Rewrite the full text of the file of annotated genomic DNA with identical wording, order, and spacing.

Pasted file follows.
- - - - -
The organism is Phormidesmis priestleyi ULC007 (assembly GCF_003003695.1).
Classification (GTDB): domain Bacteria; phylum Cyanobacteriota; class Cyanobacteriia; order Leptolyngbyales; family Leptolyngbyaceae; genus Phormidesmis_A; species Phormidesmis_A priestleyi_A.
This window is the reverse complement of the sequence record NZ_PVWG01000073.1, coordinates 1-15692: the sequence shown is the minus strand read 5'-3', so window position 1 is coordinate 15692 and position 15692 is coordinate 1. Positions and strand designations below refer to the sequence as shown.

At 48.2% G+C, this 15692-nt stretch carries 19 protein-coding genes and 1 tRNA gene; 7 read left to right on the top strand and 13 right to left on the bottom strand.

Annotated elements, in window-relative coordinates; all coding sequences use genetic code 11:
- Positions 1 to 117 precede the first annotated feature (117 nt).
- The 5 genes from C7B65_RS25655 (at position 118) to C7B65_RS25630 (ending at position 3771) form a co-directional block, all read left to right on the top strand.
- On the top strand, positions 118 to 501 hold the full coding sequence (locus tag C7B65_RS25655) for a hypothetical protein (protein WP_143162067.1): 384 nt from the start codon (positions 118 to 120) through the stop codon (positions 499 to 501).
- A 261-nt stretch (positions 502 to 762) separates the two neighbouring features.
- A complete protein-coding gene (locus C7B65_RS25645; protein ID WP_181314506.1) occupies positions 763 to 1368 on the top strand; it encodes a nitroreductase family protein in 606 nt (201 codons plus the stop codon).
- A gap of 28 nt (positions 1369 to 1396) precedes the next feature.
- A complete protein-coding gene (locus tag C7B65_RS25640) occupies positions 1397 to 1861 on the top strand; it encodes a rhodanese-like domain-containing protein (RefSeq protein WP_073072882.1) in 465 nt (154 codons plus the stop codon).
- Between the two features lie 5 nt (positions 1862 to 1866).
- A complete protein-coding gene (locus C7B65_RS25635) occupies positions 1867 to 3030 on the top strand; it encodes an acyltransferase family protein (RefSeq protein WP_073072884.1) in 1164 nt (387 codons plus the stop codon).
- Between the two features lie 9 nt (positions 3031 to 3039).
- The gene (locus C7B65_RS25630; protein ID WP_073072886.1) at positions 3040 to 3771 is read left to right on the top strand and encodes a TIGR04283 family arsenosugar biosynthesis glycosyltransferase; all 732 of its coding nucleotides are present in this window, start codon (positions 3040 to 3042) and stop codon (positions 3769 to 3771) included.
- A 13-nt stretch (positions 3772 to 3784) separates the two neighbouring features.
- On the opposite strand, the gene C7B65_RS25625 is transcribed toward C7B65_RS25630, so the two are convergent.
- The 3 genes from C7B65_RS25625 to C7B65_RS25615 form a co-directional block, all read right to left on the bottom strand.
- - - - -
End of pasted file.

The organism is Phormidesmis priestleyi ULC007 (assembly GCF_003003695.1).
Classification (GTDB): domain Bacteria; phylum Cyanobacteriota; class Cyanobacteriia; order Leptolyngbyales; family Leptolyngbyaceae; genus Phormidesmis_A; species Phormidesmis_A priestleyi_A.
This window is the reverse complement of the sequence record NZ_PVWG01000073.1, coordinates 1-15692: the sequence shown is the minus strand read 5'-3', so window position 1 is coordinate 15692 and position 15692 is coordinate 1. Positions and strand designations below refer to the sequence as shown.

At 48.2% G+C, this 15692-nt stretch carries 19 protein-coding genes and 1 tRNA gene; 7 read left to right on the top strand and 13 right to left on the bottom strand.

Annotated elements, in window-relative coordinates; all coding sequences use genetic code 11:
- Positions 1 to 117 precede the first annotated feature (117 nt).
- The 5 genes from C7B65_RS25655 (at position 118) to C7B65_RS25630 (ending at position 3771) form a co-directional block, all read left to right on the top strand.
- On the top strand, positions 118 to 501 hold the full coding sequence (locus tag C7B65_RS25655) for a hypothetical protein (protein WP_143162067.1): 384 nt from the start codon (positions 118 to 120) through the stop codon (positions 499 to 501).
- A 261-nt stretch (positions 502 to 762) separates the two neighbouring features.
- A complete protein-coding gene (locus C7B65_RS25645; protein ID WP_181314506.1) occupies positions 763 to 1368 on the top strand; it encodes a nitroreductase family protein in 606 nt (201 codons plus the stop codon).
- A gap of 28 nt (positions 1369 to 1396) precedes the next feature.
- A complete protein-coding gene (locus tag C7B65_RS25640) occupies positions 1397 to 1861 on the top strand; it encodes a rhodanese-like domain-containing protein (RefSeq protein WP_073072882.1) in 465 nt (154 codons plus the stop codon).
- Between the two features lie 5 nt (positions 1862 to 1866).
- A complete protein-coding gene (locus C7B65_RS25635) occupies positions 1867 to 3030 on the top strand; it encodes an acyltransferase family protein (RefSeq protein WP_073072884.1) in 1164 nt (387 codons plus the stop codon).
- Between the two features lie 9 nt (positions 3031 to 3039).
- The gene (locus C7B65_RS25630; protein ID WP_073072886.1) at positions 3040 to 3771 is read left to right on the top strand and encodes a TIGR04283 family arsenosugar biosynthesis glycosyltransferase; all 732 of its coding nucleotides are present in this window, start codon (positions 3040 to 3042) and stop codon (positions 3769 to 3771) included.
- A 13-nt stretch (positions 3772 to 3784) separates the two neighbouring features.
- On the opposite strand, the gene C7B65_RS25625 is transcribed toward C7B65_RS25630, so the two are convergent.
- The 3 genes from C7B65_RS25625 to C7B65_RS25615 form a co-directional block, all read right to left on the bottom strand.